Way of a Pilgrim
The Way of a Pilgrim
"The Way of a Pilgrim" is a classic but anonymous work of Russian spirituality (a.k.a "the Way of the Pilgrim") which has charmed countless readers with its tale of a nineteenth-century peasant seeking the truth with simple humility, finding joy in the practice of the "Jesus Prayer." This repetitive prayer, traditional in the Christian East, centers on the holy name of Jesus and enables the pilgrim to fulfill the seemingly impossible command of St. Paul in I Thessalonians 5:17 to "pray always."
This book is at once both entertaining and edifying. Anyone who has ever appreciated the word of Dostoevsky or Tolstoy will be delighted with the vision of 19th century Russia that emerges from this book. Yet at the same time, the very practical teaching on the Jesus prayer is very much able to be appropriated by those living a very different lifestyle in a much more hectic, even frantic age.
Don't miss this classic! It should be read at least once by any serious Christian, Eastern or Western, Protestant, Catholic or Orthodox. Guaranteed to refresh you and deepen your relationship with God if you make the least attempt to put some of its simple yet profound teaching into practice.
As an added bonus, there are substantial extracts included in the appendix from another and deeper Eastern classic, the Philokalia, which is a collection of the highlights of the writings of the Greek Fathers and Eastern Christian spiritual masters on prayer and union with God.
The way of prayer taught by this book is endorsed by the Catechism of the Catholic Church, promulgated by Pope John Paul II:
2667 This simple invocation of faith developed in the tradition of prayer under many forms in East and West. The most usual formulation, transmitted by the spiritual writers of the Sinai, Syria, and Mt. Athos, is the invocation, "Lord Jesus Christ, Son of God, have mercy on us sinners." It combines the Christological hymn of Philippians 2:6-11 with the cry of the publican Lk 18:9-14 and the blind men begging for light.Matt. 9:27 By it the heart is opened to human wretchedness and the Savior's mercy.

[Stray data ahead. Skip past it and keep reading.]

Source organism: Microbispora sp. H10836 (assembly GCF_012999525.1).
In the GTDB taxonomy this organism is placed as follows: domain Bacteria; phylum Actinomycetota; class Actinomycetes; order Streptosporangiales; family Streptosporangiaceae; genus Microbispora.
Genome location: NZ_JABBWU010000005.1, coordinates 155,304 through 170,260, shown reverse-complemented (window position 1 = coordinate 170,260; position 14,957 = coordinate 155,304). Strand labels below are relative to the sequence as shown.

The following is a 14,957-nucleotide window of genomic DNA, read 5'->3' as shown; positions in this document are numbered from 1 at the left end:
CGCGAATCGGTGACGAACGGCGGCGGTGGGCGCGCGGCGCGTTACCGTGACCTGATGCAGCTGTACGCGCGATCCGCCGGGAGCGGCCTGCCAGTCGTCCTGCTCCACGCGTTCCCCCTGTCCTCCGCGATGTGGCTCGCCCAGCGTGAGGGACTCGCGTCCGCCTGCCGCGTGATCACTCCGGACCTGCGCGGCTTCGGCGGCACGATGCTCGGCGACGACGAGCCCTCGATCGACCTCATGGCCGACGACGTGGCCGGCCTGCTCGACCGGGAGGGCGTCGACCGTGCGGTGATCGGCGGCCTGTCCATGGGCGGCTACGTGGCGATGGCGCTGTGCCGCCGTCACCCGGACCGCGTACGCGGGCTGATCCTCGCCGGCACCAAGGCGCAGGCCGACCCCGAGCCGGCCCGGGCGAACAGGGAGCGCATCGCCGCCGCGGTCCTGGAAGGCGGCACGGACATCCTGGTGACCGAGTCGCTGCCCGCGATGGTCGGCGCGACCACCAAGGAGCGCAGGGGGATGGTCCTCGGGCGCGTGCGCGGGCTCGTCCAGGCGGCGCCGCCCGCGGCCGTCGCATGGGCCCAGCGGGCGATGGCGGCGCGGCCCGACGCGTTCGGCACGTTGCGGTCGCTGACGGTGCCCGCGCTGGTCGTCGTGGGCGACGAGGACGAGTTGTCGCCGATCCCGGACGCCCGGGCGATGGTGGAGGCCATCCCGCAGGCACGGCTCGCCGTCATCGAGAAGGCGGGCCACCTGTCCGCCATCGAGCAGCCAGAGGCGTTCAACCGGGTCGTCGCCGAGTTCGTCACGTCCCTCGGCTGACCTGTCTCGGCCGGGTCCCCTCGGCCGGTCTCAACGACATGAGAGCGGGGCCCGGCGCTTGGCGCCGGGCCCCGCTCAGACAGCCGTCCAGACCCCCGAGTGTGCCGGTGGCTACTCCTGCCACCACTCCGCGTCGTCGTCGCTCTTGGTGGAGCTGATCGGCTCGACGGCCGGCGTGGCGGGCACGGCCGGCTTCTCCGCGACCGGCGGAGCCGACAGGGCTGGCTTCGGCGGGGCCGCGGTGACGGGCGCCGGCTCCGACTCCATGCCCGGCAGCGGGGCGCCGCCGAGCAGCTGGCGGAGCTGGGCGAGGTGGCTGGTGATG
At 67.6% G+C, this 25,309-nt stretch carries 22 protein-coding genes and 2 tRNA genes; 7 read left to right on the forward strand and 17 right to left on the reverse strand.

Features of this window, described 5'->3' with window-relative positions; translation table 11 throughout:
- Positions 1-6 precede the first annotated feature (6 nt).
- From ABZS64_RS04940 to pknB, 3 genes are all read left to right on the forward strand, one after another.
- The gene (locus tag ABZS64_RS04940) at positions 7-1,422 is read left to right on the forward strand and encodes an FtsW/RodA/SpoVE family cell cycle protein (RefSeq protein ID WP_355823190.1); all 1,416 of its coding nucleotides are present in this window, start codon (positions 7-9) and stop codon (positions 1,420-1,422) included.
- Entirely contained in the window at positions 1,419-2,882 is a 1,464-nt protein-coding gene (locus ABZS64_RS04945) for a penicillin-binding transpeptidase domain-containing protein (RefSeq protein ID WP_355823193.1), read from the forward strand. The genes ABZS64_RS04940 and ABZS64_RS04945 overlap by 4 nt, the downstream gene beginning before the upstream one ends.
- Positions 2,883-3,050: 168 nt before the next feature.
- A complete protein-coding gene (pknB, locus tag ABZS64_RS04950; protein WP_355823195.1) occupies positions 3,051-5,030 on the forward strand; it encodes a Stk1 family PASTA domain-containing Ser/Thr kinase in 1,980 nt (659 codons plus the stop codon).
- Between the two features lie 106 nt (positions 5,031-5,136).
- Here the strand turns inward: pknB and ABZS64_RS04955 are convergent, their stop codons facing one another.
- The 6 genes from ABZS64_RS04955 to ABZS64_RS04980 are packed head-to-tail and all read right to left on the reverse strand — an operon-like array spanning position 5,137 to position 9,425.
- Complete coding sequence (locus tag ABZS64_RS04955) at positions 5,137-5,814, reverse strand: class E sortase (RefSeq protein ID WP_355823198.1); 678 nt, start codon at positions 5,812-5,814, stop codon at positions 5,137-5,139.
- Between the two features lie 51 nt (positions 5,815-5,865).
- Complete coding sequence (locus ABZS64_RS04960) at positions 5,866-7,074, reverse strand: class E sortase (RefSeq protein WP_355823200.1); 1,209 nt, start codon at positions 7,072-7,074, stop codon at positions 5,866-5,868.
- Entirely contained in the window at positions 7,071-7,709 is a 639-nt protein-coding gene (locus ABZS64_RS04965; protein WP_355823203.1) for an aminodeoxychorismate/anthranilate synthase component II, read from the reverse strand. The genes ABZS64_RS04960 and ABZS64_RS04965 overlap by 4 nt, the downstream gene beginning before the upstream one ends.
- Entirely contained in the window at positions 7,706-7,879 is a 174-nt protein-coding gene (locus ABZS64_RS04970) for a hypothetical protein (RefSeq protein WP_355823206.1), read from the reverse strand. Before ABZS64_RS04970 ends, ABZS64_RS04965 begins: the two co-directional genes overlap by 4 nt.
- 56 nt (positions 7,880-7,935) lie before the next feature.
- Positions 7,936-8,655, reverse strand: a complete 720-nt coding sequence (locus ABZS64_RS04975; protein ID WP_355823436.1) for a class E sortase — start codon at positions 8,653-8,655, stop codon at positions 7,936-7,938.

2668 The invocation of the holy name of Jesus is the simplest way of praying always. When the holy name is repeated often by a humbly attentive heart, the prayer is not lost by heaping up empty phrases, but holds fast to the word and "brings forth fruit with patience." This prayer is possible "at all times" because it is not one occupation among others but the only occupation: that of loving God, which animates and transfigures every action in Christ Jesus."
- "We must pray literally without ceasing - without ceasing; in every occurrence and employment of our lives. You know I mean that prayer of the heart which is independent of place or situation, or which is, rather, a habit of lifting up the heart to God, as in a constant communication with Him."
- Saint Elizabeth Ann Seton -
About the Translator and
HELEN BACOVCIN is a translator living and working in New Jersey. The author of this edition's introduction, WALTER J. CISZEK, S.J. (1904–1984), spent twenty-three years in the Soviet Gulag and is now being considered for canonization in the Roman Catholic Church.
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